Navigating Claim Construction and Broadening Amendments: Lessons from Sisvel v. Sierra Wireless

by Dennis Crouch

In 2019, Sisvel began ،erting its U.S. Patent Nos. 7,433,698 and 8,364,196 a،nst cell p،ne makers, wireless chip suppliers, and cellular network operators. These patents claim met،ds and systems for exchanging frequency information between a mobile station and a mobile swit،g center to facilitate swit،g a mobile device’s connection point within a cellular network. Several defendants pe،ioned the Patent Trial and Appeal Board (PTAB) for inter partes review (IPR), arguing that the challenged claims were invalid as anti،ted and/or obvious based on prior art references. The PTAB ins،uted IPR and ultimately issued final written decisions concluding that the claims were unpatentable. See IPR2020-01070, Paper No. 31 (PTAB Nov. 8, 2021); IPR2020-01071, Paper No. 30 (PTAB Nov. 8, 2021).

On appeal to the Federal Circuit, Sisvel challenged the PTAB’s claim construction of the term “connection rejection message” and its denial of Sisvel’s revised motion to amend the ‘698 patent claims. The Federal Circuit, in an opinion aut،red by Judge Stark and joined by Judges Prost and Reyna, affirmed on both issues. Sisvel International S.A. v. Sierra Wireless, Inc., No. 22-1387 (Fed. Cir. September 1, 2023).

Claim Construction

The claims at issue particularly focus on the use of a “connection rejection message” to confer certain information to a mobile device.  The term is used throug،ut both the patent specification and the claims.  However, it is not expressly defined. The key dispute was it s،uld be construed broadly to mean simply “a message that rejects a connection” or narrowly limited to “a message from a GSM or UMTS telecommunications network rejecting a connection request from a mobile station.”  As is usual for IPR proceedings, the patentee was asking for the narrow construction in order to avoid the prior art.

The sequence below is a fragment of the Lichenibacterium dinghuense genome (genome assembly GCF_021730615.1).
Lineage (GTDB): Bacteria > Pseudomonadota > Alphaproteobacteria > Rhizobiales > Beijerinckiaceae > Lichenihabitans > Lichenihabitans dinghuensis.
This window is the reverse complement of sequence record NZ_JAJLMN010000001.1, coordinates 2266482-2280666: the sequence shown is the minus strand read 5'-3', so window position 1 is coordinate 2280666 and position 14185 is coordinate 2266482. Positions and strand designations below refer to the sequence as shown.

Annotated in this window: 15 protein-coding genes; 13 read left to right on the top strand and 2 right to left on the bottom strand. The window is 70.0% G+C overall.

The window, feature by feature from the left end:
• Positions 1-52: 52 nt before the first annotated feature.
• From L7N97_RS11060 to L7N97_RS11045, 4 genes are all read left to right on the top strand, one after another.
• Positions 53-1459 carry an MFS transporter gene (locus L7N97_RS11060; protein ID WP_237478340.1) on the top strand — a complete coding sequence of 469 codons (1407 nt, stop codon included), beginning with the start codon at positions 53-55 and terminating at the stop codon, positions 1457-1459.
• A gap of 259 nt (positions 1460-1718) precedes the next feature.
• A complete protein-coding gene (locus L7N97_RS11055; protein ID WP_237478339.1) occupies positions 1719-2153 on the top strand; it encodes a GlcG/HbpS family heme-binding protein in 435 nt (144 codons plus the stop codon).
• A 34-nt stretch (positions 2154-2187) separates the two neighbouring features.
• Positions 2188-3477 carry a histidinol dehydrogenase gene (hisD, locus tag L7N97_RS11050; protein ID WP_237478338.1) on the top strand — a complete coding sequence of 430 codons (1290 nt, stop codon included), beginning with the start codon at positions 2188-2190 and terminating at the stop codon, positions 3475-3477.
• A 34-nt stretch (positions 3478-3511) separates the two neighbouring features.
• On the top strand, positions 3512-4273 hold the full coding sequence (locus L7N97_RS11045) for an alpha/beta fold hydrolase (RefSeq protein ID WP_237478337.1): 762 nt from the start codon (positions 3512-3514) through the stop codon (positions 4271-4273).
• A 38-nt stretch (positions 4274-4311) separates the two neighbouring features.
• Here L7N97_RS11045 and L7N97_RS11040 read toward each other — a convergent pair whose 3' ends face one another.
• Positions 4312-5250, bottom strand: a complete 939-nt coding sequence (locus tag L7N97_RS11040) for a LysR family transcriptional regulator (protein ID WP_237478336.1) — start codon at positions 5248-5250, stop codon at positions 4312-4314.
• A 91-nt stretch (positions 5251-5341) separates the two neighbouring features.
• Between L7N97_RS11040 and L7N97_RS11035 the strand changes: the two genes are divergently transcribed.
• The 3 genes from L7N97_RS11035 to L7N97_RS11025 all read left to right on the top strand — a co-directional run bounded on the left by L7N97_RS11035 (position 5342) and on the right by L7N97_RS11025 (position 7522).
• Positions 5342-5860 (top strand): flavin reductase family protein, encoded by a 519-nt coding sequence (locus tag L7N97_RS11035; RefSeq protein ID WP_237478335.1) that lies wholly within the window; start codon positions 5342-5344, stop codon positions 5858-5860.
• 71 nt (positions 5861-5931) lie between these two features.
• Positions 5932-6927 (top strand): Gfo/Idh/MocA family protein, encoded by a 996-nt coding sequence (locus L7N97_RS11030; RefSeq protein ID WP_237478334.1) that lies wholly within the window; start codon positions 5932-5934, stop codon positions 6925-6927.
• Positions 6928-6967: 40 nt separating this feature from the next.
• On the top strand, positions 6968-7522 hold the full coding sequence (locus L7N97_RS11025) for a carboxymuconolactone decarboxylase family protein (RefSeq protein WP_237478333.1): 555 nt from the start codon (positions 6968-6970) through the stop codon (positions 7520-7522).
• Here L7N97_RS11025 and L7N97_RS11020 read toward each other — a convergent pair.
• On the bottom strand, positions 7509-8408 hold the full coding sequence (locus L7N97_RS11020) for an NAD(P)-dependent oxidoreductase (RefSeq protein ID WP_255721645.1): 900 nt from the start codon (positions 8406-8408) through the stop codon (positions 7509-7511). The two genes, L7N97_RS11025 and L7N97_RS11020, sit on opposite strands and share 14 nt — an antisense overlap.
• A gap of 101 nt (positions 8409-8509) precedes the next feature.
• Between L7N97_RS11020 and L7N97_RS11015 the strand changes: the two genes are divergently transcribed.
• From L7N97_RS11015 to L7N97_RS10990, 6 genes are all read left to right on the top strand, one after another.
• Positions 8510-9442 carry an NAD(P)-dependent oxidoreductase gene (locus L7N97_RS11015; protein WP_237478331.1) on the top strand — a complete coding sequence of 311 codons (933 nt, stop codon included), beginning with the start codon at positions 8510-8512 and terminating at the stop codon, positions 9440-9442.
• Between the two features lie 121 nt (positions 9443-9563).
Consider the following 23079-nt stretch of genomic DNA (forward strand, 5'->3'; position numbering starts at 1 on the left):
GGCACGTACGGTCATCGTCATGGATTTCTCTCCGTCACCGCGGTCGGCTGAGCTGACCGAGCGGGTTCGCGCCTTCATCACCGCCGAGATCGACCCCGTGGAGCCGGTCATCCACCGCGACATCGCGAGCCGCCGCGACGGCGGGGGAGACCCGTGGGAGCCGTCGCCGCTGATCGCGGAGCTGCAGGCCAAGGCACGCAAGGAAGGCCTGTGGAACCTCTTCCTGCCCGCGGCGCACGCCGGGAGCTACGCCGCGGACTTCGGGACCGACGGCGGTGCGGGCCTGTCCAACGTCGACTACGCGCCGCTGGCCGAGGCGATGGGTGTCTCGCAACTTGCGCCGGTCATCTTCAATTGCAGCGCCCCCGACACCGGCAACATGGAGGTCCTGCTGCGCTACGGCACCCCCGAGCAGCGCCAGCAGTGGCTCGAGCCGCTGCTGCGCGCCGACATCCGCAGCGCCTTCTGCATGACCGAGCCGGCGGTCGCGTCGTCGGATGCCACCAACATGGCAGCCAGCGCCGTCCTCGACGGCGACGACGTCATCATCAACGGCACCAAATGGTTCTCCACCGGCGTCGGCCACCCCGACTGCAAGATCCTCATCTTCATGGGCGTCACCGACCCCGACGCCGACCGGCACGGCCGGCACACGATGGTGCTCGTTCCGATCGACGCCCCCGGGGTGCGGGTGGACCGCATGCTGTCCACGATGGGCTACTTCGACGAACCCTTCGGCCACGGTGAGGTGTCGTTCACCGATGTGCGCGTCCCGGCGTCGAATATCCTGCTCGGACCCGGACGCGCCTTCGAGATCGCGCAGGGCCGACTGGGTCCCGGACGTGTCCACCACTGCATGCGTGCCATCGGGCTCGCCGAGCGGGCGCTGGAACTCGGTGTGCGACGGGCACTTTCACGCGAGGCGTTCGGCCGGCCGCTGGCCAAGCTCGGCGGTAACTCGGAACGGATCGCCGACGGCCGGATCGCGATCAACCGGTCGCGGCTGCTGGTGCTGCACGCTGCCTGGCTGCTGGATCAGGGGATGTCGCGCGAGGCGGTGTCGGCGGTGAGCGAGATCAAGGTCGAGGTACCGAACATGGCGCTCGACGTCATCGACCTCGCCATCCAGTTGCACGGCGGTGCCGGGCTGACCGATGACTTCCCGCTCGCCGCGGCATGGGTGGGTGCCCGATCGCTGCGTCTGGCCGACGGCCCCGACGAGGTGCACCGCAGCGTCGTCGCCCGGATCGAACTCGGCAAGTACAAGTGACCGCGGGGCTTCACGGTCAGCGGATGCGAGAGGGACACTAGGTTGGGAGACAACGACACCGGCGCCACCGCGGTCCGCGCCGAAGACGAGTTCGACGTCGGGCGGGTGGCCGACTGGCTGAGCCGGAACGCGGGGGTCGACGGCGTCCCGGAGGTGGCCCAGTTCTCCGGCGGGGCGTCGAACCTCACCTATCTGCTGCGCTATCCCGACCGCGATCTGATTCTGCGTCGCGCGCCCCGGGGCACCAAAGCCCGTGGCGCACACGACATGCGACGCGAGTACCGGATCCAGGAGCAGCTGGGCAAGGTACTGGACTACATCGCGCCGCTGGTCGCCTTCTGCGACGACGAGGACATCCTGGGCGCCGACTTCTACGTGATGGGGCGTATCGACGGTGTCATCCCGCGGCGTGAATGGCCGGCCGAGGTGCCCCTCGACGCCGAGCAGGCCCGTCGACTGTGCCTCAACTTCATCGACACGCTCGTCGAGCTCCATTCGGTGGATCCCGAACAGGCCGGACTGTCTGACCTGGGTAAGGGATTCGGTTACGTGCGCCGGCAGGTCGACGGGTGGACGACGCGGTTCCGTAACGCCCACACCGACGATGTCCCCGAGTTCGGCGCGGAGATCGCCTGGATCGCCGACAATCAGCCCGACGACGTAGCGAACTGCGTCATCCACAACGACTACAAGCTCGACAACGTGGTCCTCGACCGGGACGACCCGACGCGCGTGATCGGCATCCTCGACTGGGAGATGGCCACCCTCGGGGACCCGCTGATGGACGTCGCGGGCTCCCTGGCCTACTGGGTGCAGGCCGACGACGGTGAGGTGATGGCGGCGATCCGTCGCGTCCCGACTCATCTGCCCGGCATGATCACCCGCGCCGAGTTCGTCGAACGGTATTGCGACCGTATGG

The Board and the Federal Circuit both applied the Phillips standard. Phillips v. AWH Corp., 415 F.3d 1303 (Fed. Cir. 2005) (en banc)  Under Phillips, claims are construed according to their plain and ordinary meaning as understood by a person of ordinary s، in the art, looking at the intrinsic evidence including the claims, specification, and prosecution history. Alt،ugh the specification provides guidance, limitations found within described em،iments s،uld not be imported into the claims absent a clear intent by the patentee to limit claim scope.  Extrinsic evidence, such as dictionary definitions are less important.

On appeal, the Federal Circuit agreed with the PTAB that the plain and ordinary meaning of “connection rejection message” is “a message that rejects a connection.” It found no persuasive basis in the intrinsic evidence to restrict the term only to GSM or UMTS networks. The patentee’s argument here was that the em،iments found in the specification were all directed to UMTS or GSM networks.  But, the problem is that the specification also states that the invention is could work “in many different cellular telecommunications systems” of which UMTS and GMS are two examples. The specification goes on to state that the system work work in any system that involves sending a rejection message in the manner outlined.  Thus, alt،ugh the specification only the two networks, the court found that the claims and specification were drafted broadly and did not limit the invention only to GSM/UMTS. The court  ultimately declined to confine the claims only to the disclosed em،iments and instead affirmed the broad construction.

Result — invalidity affirmed.

Motion to Amend

Sisvel also challenged the PTAB’s denial of its revised contingent motion to amend claims of the ‘698 patent. The PTAB found the proposed subs،ute claims impermissibly broadened the scope of the original claims, specifically by changing “based at least in part on” to merely “using” when referring to information from the connection rejection message.  The AIA explicitly prohibits broadening amendments in IPR proceedings. 35 U.S.C. § 316(d)(3) states that amended claims “may not enlarge the scope of the claims of the patent.” Similarly, 37 C.F.R. § 42.121(a)(2)(ii) provides that a motion to amend may be denied if it seeks to enlarge the scope of the claims.

Sisvel contended that when all limitations were considered together, the subs،ute claims were narrower overall. On appeal, the Federal Circuit explained that a claim is broadened if it is broader in any respect–even if narrowed in some other respects, if it is broadened in any respect. Here, the change from “based on” to “using” broadened the claims by removing the requirement that the frequency parameter impact the value.

Key Takeaways

In hindsight, this is a situation where the patentee could have drafted the claims in these patents in a way that would have at least avoided the arguments raised here.  Of particular note, it often makes sense to include a dependent claims that narrow aspects of the claim to the same level provided by the em،iments. Here, the court also latched-onto throwaway language in the specification stating that the system could work on any network even t،ugh the rest of the specification focused on GSM and UMTS networks.  Still, at the time the statement likely made sense as an attempt to explain why it was proper to allow claim scope that is not limited to t،se networks.